A vertex kcoloring
of a graph is a coloring of the vertices by k colors, and an edge kcoloring
is a coloring of the edges by k colors. A coloring with two colors (usually
black and white) will be called a (vertex or edge) bicoloring. If
the colors mentioned are treated as weights assigned to vertices
or edges of a graph, such a graph will be called a weighted graph.
As well as a plane or sphere, we may consider other smooth surfaces, which can be orientable, and like the sphere have an inside and an outside, or can be nonorientable, such as the projective plane or Klein bottle. An orientable surface can be regarded as a sphere with g handles (g = 0,1,2,...), and the number of handles g is the genus of the surface. For a torus or "sphere with a handle", g = 1, for a double torus g = 2, etc. The simplest nonorientable surface is the projective plane, which may be regarded as a sphere with antipodes identified, or as a hemisphere with opposite peripheral points identified, or as a sphere with a crosscap (Coxeter and Moser, 1980). For a nonorientable surface without boundary, the genus g is given by the formula g = 2c, and for an orientable surface without boundary by the formula g = [(2c)/ 2]. An embedding of a graph G in a surface can be constructed by the method known as the Edmonds algorithm, named after J. Edmonds who described it in 1960. For an input graph G given by a list of unordered pairs (its edges) the LinKnot function fEdmonds (webMathematica fEdmonds) calculates the labelled polygons for its embedding, the Euler characteristic of the surface and its genus. From that output we can construct the corresponding embedding. For example, for K_{3,3} given by the list of unordered pairs, by using the function fEdmonds we obtain the result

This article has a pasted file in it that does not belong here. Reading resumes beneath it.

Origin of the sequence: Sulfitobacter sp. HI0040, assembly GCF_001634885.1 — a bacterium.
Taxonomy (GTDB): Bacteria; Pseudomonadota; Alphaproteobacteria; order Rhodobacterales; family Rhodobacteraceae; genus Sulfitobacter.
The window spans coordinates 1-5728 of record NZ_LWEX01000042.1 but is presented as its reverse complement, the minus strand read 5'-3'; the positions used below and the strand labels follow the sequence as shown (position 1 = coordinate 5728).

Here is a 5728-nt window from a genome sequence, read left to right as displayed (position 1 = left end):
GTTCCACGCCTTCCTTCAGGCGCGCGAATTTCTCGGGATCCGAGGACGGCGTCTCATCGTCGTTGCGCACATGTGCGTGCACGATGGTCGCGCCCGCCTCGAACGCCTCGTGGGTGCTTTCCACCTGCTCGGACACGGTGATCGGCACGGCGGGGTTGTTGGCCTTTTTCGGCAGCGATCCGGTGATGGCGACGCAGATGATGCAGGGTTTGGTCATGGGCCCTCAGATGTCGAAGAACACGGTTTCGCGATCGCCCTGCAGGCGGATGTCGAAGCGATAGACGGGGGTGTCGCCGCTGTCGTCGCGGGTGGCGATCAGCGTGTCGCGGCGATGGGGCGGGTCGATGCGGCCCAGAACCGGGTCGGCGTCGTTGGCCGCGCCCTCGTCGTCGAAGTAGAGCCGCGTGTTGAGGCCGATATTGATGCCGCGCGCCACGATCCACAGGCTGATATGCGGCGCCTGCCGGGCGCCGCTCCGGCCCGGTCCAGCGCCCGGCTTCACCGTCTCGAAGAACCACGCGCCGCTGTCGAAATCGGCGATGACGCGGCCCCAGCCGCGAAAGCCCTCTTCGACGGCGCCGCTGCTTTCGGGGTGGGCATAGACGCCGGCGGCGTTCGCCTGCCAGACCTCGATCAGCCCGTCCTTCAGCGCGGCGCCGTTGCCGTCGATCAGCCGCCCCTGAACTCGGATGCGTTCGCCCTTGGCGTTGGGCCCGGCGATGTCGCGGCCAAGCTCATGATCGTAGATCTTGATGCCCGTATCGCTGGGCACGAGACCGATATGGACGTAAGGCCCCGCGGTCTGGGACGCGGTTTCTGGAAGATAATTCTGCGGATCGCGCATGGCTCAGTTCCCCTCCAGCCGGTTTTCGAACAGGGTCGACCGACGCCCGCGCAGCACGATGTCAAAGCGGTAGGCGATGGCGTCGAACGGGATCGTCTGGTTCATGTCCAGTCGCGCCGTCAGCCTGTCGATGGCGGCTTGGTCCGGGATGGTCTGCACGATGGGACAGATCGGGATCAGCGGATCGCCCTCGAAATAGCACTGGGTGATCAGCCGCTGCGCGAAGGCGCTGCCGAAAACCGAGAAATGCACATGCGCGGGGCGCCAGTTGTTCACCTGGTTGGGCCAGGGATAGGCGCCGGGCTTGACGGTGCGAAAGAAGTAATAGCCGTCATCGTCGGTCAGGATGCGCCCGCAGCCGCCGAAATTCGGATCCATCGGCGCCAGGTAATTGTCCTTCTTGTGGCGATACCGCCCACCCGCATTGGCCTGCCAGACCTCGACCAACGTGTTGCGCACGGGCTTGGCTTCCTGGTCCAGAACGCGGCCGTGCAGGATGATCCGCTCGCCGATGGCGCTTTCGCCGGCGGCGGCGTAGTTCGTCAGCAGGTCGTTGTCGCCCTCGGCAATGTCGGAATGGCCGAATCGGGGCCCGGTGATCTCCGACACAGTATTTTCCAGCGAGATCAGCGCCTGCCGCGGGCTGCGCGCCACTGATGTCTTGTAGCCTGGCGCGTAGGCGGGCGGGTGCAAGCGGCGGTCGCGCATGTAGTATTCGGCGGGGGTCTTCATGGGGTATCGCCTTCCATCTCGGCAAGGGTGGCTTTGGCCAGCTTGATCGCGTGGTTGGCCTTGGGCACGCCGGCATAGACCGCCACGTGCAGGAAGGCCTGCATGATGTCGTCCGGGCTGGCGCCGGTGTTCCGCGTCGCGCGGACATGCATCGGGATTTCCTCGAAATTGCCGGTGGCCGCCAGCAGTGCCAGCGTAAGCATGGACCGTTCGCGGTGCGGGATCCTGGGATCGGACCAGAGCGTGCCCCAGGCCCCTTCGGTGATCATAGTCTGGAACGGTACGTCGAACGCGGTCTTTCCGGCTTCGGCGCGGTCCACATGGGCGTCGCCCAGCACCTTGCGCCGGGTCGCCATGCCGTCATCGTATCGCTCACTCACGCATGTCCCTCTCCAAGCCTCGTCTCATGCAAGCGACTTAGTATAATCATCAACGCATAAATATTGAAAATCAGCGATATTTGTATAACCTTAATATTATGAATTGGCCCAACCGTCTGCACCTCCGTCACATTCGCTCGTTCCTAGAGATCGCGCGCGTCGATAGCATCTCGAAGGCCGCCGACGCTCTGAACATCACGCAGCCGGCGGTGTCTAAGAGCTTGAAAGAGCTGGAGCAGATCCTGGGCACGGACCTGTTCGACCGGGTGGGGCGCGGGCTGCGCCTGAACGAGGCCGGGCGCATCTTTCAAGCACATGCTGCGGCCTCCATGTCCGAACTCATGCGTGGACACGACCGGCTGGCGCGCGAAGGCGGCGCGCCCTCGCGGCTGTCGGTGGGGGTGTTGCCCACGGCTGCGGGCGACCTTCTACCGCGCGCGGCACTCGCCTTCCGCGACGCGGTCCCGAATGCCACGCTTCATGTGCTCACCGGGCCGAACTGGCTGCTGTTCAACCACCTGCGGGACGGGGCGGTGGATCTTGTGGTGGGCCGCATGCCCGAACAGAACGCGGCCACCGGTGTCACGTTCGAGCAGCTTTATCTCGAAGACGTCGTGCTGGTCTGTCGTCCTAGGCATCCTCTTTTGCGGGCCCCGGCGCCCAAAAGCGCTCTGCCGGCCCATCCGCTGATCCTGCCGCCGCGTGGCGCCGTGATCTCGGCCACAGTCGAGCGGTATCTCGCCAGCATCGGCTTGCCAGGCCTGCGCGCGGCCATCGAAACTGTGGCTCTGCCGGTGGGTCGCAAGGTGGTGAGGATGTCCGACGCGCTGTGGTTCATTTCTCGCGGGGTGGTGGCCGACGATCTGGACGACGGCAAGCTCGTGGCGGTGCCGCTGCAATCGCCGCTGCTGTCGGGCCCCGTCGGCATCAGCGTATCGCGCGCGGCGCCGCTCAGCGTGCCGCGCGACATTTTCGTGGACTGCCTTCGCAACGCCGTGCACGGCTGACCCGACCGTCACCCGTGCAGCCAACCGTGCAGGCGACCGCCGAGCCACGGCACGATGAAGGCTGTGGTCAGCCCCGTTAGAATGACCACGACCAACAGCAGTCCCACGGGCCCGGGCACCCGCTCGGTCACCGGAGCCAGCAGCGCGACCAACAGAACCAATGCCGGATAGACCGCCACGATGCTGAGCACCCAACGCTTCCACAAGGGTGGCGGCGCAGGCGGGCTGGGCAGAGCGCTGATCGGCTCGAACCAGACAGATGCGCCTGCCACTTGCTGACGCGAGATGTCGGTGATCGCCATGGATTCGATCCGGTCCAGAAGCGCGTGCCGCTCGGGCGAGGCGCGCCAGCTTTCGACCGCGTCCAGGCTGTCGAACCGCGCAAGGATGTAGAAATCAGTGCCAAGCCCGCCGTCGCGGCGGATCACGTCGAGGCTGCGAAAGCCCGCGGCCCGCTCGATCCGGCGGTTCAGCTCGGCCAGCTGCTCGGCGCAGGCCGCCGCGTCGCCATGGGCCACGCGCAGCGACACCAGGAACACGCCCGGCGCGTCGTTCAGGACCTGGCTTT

Because the surface has Euler characteristic 0 and genus 1, it is a torus on which we place the three labelled hexagons obtained. Hence, the embedding of the nonplanar graph K_{3,3} on a torus is given by
This basic introduction
to graph theory is written according to the books by R.A. Wilson (2002),
N.D. Gilbert and T. Porter (1994), with some changes in definitions, and
certain additions.